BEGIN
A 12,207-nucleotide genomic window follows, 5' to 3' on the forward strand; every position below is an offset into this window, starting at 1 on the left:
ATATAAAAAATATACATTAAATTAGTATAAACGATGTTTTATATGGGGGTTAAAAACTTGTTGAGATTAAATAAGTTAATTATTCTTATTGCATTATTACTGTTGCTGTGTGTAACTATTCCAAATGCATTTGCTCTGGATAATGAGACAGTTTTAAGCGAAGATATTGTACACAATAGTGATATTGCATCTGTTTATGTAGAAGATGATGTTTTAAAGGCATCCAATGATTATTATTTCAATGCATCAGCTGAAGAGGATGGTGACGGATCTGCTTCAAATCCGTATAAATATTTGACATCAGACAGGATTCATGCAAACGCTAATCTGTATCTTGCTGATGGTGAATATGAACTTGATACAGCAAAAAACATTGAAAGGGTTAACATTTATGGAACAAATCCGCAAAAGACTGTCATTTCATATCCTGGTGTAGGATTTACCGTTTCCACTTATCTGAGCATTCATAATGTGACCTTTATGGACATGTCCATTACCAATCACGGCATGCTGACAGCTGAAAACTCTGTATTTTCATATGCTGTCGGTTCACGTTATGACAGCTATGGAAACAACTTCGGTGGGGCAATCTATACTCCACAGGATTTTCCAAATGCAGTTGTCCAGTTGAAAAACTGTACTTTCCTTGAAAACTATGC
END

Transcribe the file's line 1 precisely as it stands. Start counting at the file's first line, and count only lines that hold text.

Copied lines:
A 12,207-nucleotide genomic window follows, 5' to 3' on the forward strand; every position below is an offset into this window, starting at 1 on the left: